The Solar Photovoltaic, PV, Industry

by Andy Goldman on May 17, 2012

The recent McKinsey report titled, Solar Power: Darkest before dawn, deals with the Solar Power industry and how this industry grew from a small industry centered in Germany to a $100 billion industry worldwide. At the same time it is noted that the cost of the PV cells has dropped and the installed global capacity has reached the 65GW level!

Indeed the Solar Power industry is growing in many directions and it is now becoming part of every governmental policy in almost all countries of the world. Solar Energy, as a renewable green energy source, enables the nations to reduce their dependency on fossil fuel. There are 5 customer areas that have been identified as the areas which will grow considerably in the next 10-15 years due to the expected increased demand. These areas and segments are the following:

  1. Off-grid areas: The installation of Photovoltaic cells is ideally suited for power needs in areas where there is no access to the power grid. There are many such areas and these are mainly agricultural areas, mining areas or military infrastructure. Electricity in these areas would be needed for agricultural needs such as irrigation, industrial needs and the powering of military camps. These areas are currently powered with conventional diesel generators and these are gradually being replaced with photovoltaic cells. The replacement coincides with low cost financing and other incentive-related schemes provided by the local authorities as part of their Renewable Green policy. In the cases where the diesel generators are not replaced PV cells act as backup sources of electricity.
  2. Residential and commercial retail customers:This customer segment is further sub divided in two sub areas:
    • Sunbelt area with steeply increasing prices at peak demand: Due to the fact that prices increase steeply at peak demand while at the same time companies in these areas need to operate and produce within that time period, the companies have been forced to find alternatives and one such alternative is the production of their own electricity. Given the fact that they operate in the Sunbelt region the use of PV cells is the obvious way out. There are many such examples in the known Sunbelt areas of the USA, like California, Hawaii and Texas, Italy, Spain and India. There are also cases in the Southern hemisphere like Australia and South Africa.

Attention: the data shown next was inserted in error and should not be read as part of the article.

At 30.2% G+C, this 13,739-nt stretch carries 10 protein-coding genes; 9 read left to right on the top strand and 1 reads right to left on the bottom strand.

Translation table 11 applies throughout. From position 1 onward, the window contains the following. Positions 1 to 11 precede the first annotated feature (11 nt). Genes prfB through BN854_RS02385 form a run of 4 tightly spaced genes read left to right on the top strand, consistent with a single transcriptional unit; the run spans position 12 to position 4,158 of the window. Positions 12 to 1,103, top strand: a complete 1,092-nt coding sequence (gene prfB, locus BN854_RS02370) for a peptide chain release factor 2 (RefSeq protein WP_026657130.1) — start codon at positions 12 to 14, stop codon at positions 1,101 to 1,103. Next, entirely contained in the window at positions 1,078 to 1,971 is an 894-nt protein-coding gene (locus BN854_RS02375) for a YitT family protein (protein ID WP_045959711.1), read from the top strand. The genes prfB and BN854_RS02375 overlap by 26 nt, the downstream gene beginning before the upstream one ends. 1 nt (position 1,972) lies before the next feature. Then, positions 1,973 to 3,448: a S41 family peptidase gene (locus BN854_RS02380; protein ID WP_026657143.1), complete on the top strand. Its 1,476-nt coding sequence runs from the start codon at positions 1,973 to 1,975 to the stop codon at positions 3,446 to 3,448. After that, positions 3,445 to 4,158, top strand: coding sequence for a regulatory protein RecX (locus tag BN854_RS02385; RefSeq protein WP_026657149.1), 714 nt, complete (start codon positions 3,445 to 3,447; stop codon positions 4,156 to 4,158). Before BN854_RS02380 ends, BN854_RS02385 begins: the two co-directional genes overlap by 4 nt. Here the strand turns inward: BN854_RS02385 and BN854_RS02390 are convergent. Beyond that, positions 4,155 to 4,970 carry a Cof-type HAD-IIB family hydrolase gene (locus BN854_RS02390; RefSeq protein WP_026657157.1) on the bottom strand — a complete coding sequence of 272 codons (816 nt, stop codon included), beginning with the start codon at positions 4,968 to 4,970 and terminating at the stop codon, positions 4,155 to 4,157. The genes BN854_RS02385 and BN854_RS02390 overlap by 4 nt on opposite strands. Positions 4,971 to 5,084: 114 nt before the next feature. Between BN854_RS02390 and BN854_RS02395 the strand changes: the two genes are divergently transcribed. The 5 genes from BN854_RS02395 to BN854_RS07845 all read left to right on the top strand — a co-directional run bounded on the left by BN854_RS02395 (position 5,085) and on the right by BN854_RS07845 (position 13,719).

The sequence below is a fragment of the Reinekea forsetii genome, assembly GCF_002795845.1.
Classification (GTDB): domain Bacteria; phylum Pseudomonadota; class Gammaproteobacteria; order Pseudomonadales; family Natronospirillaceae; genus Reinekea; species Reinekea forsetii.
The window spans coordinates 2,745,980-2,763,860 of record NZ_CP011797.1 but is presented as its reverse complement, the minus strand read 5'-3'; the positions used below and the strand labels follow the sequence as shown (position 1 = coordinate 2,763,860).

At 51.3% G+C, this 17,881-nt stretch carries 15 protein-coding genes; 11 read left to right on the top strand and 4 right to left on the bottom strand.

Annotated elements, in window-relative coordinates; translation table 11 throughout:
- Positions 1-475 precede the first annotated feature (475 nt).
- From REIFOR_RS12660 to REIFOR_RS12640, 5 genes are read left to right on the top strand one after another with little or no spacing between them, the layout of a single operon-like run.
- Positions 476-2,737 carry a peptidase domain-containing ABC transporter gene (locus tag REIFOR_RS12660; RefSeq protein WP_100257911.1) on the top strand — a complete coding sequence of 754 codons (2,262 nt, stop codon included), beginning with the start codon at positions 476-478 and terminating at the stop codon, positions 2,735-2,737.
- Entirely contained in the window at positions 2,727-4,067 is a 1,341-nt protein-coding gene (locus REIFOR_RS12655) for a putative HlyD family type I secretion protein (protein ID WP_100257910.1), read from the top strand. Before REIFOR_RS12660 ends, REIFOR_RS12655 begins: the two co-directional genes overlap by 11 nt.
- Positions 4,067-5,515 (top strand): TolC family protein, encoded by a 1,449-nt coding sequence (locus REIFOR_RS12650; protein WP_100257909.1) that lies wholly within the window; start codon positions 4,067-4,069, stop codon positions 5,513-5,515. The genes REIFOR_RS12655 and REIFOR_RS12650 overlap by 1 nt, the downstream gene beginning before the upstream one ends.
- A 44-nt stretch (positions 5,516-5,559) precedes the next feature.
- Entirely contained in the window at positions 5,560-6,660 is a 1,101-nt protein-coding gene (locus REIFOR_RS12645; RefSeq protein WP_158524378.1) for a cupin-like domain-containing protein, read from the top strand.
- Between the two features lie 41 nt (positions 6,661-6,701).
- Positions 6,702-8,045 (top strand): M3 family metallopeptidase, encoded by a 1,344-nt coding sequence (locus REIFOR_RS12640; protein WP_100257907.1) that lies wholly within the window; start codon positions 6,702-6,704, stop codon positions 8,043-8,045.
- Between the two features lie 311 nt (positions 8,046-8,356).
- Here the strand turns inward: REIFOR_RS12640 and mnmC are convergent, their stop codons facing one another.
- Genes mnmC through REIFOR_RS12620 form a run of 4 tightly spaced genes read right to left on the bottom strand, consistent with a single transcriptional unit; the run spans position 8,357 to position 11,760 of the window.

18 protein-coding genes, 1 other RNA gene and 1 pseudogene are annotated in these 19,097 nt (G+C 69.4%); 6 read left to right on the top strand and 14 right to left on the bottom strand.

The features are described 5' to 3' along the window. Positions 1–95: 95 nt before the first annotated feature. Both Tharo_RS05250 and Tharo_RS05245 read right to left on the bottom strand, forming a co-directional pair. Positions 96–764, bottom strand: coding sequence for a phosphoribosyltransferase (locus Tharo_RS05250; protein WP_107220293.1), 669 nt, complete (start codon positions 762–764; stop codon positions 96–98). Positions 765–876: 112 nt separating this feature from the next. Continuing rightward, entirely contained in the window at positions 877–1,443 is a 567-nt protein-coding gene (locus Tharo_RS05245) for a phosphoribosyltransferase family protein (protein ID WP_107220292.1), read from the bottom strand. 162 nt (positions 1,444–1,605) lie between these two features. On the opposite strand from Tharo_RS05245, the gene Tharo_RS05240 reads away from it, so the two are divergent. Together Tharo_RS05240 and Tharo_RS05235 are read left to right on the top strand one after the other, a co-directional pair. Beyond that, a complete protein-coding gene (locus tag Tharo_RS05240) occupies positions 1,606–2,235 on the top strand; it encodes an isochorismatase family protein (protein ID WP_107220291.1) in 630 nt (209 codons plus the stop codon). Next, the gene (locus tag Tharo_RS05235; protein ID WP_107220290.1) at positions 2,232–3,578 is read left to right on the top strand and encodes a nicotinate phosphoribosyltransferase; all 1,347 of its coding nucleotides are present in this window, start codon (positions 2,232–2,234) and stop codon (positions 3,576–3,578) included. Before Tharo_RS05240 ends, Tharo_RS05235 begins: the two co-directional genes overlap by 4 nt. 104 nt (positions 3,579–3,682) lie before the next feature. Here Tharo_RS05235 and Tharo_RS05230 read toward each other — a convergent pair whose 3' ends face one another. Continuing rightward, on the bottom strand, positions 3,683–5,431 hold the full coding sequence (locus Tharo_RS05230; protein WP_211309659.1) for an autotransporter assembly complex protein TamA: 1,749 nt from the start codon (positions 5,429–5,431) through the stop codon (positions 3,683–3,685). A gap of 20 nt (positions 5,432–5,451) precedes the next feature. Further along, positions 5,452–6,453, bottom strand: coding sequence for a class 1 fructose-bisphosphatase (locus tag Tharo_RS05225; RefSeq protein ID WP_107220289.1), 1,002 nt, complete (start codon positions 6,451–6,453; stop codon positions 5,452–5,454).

• Moderate Sun conditions but high electricity prices. These are areas in Europe, USA and Canada. In these areas customers opt for the production of their own electricity from Photovoltaic cells and their number increase as the financing costs of such projects decrease and incentives are provided. Production of electricity from PV cells is one of the many ways to reduce costs and expenses.
  3. Isolated Grids: There are isolated grids in remote villages in the African jungle, in the middle of the desserts or other remote locations in India, Africa and China which now produce their electricity from the use of diesel generators. Use of Photovoltaic cells in some cases replaces the use of such generators while in most cases acts as a complementary or backup source of electricity. The use of PV cells depends on the feasibility of the project and the unit cost of electricity to be produced.
  4. Peak Capacity in Growth markets: In growing markets and economies where new infrastructure is being build the use of Photovoltaic cells is integrated in the design and is planned to cater and cover the peak capacity needs of the power network that is developed. In all cases however the economics of the project are taken into consideration so as to make projects viable and sustainable. This is an important factor in countries which rely on imported liquefied natural gas.
  5. New large-scale Power plants. This area of Photovoltaic Cell installation is expanding in growing and emerging economies such as Brazil, India, Middle East and China where large-scale electricity plants are needed to cover the needs of the expansion. Since the infrastructure that is build is new the cost of solar is compared to coal, natural-gas and nuclear and with the use of the right incentives and low-cost financing the Solar PV power plants become feasible and economically viable.

Almost all the reports about the future of Photovoltaic Cells are optimistic as to the growth of this sector with, the as expected, decrease in the cost of production and installation of the photovoltaic cells with the parallel increase of their efficiency and effectiveness.

(The McKinsey report Solar Power: Darkest before dawn was produced in April 2012 by Krister Aanesen, Stefan Heck and Dickon Pinner)

About the Author

Andy Goldman

Andy Goldman is a 27-year veteran in the service industry with managerial, strategic, operational and consulting experience. Has managed teams of 5-45 people and has also managed several multidiscipline projects. He has worked in Europe and the USA and holds a BSc and MSc in Electrical Engineering and an MBA with a minor in Finance. For the past 5 years he has been an enthusiast of renewable technologies. Article by Andy Goldman You can connect with Andy Goldman at Google+

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